Workshop on Security and Human Behaviour (SHB 2017)

May 25-6, Cambridge – Working papers

The workshop will be held Lecture Theatre 2 in the Computer Laboratory, University of Cambridge. It is sponsored by the Cambridge Cybercrime Centre, Facebook, Cisco and the NSF.

Attendees are also invited to the Wheeler Lecture and reception on May 24th (for which there is free registration here). The SHB sessions start the following morning; the schedule is here.

  • Yasemin Acar, Saarland: : Comparing the Usability of Cryptographic APIs; You Get Where You’re Looking For
  • Alessandro Acquisti, CMU: Privacy and human behavior in the age of information, The Economics of Privacy
  • Ross Anderson, Cambridge: When Lying Feels the Right Thing to Do; The Emotional and Financial Impact of Internet Fraud; Experimental Measurement of Attitudes Regarding Cybercrime
  • Robert Axelrod, Michigan: Challenges in researching terrorism from the field, Timing of cyber conflict; Strategic aspects of cyberattack, attribution, and blame
  • Zinaida Benenson, Erlangen; Unpacking Spear Phishing Susceptibility; All your bulbs are belong to us, Maybe Poor Johnny Really Cannot Encrypt – The Case for a Complexity Theory for Usable Security
  • Howard Bowman: Oscillations and episodic memory; Countering countermeasures: Detecting identity lies by detecting conscious breakthrough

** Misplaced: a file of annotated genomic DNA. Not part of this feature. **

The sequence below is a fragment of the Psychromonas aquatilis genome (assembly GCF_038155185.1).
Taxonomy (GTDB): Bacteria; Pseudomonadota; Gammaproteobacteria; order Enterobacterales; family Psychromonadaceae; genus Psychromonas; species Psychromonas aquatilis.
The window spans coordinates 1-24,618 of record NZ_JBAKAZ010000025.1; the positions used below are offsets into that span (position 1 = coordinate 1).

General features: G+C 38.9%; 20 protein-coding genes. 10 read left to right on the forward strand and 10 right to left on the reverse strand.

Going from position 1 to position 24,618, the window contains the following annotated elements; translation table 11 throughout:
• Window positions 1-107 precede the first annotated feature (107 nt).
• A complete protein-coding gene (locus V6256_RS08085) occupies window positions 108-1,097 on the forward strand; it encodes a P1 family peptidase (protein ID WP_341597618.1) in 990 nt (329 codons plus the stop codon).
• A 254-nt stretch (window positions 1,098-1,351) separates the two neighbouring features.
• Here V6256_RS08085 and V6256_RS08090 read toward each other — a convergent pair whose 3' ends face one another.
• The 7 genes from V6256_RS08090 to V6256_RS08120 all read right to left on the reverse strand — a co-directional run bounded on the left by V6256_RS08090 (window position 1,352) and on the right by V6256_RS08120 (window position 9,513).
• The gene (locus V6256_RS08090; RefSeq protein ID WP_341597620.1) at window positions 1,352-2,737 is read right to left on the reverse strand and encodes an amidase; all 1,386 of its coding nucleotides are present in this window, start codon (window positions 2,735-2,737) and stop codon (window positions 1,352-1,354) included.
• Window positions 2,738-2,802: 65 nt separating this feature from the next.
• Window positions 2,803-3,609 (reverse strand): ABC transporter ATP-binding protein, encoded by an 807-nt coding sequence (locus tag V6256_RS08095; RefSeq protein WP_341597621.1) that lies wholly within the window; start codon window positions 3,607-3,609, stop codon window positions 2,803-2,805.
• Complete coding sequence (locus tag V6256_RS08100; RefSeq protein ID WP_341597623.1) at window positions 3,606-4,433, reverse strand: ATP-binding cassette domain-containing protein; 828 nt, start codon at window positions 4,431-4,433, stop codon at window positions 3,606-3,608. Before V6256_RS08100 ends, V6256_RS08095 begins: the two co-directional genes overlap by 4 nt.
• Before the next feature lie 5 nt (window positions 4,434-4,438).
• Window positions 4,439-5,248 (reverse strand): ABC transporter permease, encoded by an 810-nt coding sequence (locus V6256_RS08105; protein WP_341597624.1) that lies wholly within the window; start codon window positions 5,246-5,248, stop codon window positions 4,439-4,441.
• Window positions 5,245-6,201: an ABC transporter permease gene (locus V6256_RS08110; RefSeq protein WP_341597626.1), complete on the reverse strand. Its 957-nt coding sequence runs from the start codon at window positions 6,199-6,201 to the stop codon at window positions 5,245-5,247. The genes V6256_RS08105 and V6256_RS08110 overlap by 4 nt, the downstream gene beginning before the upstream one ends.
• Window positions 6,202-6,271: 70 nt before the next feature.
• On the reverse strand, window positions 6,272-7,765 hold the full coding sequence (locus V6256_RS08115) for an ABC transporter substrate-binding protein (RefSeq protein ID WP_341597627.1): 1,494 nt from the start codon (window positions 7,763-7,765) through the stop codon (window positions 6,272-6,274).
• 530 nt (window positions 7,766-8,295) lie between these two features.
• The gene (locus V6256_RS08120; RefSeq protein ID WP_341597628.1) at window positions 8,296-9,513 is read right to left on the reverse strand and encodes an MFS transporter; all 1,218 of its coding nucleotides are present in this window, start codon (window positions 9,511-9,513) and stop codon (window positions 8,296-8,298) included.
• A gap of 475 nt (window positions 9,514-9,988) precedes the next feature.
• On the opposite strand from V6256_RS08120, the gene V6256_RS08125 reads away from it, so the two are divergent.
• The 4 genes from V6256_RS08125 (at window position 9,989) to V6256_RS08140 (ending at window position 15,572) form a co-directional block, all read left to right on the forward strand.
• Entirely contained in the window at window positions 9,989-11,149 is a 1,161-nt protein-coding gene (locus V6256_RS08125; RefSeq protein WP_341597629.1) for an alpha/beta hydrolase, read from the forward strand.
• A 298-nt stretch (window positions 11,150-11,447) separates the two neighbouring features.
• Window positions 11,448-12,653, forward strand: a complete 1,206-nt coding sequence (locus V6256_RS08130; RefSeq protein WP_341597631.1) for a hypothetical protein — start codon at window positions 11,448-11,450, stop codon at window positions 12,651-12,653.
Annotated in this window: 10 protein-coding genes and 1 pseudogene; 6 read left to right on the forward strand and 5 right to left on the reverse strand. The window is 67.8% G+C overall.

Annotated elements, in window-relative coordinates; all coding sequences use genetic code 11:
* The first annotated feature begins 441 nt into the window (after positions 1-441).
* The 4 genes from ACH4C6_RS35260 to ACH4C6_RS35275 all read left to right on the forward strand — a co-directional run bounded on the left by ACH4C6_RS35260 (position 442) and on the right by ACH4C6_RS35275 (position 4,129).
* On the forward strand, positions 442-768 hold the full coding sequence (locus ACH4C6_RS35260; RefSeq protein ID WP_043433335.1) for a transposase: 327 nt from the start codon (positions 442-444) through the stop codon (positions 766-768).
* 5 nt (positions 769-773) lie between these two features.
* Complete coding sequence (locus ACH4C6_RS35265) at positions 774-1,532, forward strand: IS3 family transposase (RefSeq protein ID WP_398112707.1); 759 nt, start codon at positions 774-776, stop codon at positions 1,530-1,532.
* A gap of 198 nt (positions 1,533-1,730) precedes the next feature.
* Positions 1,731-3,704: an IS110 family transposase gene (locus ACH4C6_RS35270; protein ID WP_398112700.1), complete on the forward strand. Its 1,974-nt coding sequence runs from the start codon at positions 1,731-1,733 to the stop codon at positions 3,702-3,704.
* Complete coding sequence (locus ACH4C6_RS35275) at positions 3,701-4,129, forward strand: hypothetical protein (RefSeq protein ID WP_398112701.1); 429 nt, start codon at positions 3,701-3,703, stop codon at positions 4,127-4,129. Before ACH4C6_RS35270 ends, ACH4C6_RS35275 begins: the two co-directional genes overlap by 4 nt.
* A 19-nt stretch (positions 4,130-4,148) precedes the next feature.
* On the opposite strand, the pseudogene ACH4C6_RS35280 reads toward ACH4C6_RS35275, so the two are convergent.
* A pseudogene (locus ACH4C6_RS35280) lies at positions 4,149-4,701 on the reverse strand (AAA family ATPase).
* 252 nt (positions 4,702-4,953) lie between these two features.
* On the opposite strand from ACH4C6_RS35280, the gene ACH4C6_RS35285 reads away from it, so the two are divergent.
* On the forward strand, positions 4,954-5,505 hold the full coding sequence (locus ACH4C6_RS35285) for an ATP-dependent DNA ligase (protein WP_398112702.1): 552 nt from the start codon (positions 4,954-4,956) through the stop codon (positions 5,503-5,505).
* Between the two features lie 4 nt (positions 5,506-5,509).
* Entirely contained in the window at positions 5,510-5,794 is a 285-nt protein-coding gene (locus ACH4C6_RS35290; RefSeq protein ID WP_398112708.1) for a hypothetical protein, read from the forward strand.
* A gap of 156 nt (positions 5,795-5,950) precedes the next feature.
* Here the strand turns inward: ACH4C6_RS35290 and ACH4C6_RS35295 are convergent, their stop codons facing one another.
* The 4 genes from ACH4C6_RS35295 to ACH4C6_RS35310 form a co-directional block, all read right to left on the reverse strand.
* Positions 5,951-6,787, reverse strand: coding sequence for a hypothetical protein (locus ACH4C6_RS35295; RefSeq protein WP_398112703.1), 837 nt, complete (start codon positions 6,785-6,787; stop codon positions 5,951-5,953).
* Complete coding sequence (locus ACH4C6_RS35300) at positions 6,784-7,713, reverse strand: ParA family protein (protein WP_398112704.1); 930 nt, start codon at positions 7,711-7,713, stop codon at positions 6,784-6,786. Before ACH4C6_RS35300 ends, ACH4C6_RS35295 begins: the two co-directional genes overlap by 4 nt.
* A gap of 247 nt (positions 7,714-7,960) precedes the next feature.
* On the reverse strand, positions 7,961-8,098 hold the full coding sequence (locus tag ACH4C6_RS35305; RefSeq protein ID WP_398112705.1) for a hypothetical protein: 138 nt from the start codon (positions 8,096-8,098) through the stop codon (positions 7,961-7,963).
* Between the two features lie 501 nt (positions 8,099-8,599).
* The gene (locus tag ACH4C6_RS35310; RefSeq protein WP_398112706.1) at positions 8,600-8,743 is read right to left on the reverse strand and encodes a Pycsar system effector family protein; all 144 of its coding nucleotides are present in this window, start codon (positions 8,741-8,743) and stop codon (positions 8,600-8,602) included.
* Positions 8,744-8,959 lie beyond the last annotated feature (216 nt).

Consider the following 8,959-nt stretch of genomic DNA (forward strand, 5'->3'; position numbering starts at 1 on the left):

• Laura Brandimarte: Would a Privacy Fundamentalist Sell Their DNA for $1000… If Nothing Bad Happened Thereafter?; Beyond the Turk: Alternative platforms for crowdsourcing behavioral research
  • Jean Camp, Indiana: Instrumenting Simple Risk Communication for Safer Browsing, How Safe is Safe Enough: The Online Version
  • Yi Ting Chua, MSU: Examining the risk reduction strategies of online actors in criminal markets; Gendering cybercrime
  • Richard Clayton, Cambridge
  • Britanny Davidson, Bath
  • Serge Egelman, Berkeley: Android Permissions Remystified; Scaling the Security Wall; Is Our Children's Apps learning?
  • Ame Elliott, Berlin; What raves can teach us about infosec, Learning from drones; Blink and you’ll miss it: Notifications in an AI world
  • Claudia Exeler, Facebook
  • Sascha Fahl, Saarland: Comparing the Usability of Cryptographic APIs; You Get Where You’re Looking For
  • Sarah Gold, Projects by IF: We need new design patterns for data sharing
  • Rachel Greenstadt, Drexel
  • Richard Harper, Lancaster: Trusting oneself: an anthology of digital things and personal competence
  • Nick Humphrey, Cambridge
  • Alice Hutchings, Cambridge: Exploring the provision of online booter services; Taking down websites to prevent crime
  • Richard John, USC: Jurors’ Presumption of Innocence
  • Adam Joinson, Bath: The extended ‘chilling effect’ of Facebook:the cold reality of ubiquitous social networking; Characterizing the linguistic chameleon:personal and social correlates of linguistic style accommodation; Privacy as a fuzzy concept: A new conceptualization of privacy for practitioners
  • Ben Laurie, Google Deepmind: Trust, confidence and Verifiable Data Audit
  • Eliot Lear, Cisco; Manufacturer Usage Description Specification
  • John Lyle, Facebook
  • Dominique Machuletz, Munster; Users Protect Their Privacy If They Can: Determinants of Webcam Covering Behavior
  • Nathan Malkin, Berkeley: Recovering High-Value Secrets with SGX and Social Authentication
  • Maryam Mehrnezhad, Newcastle: PiSHi: click the images and I tell if you are a human; Stealing PINs via mobile sensors: actual risk versus user perception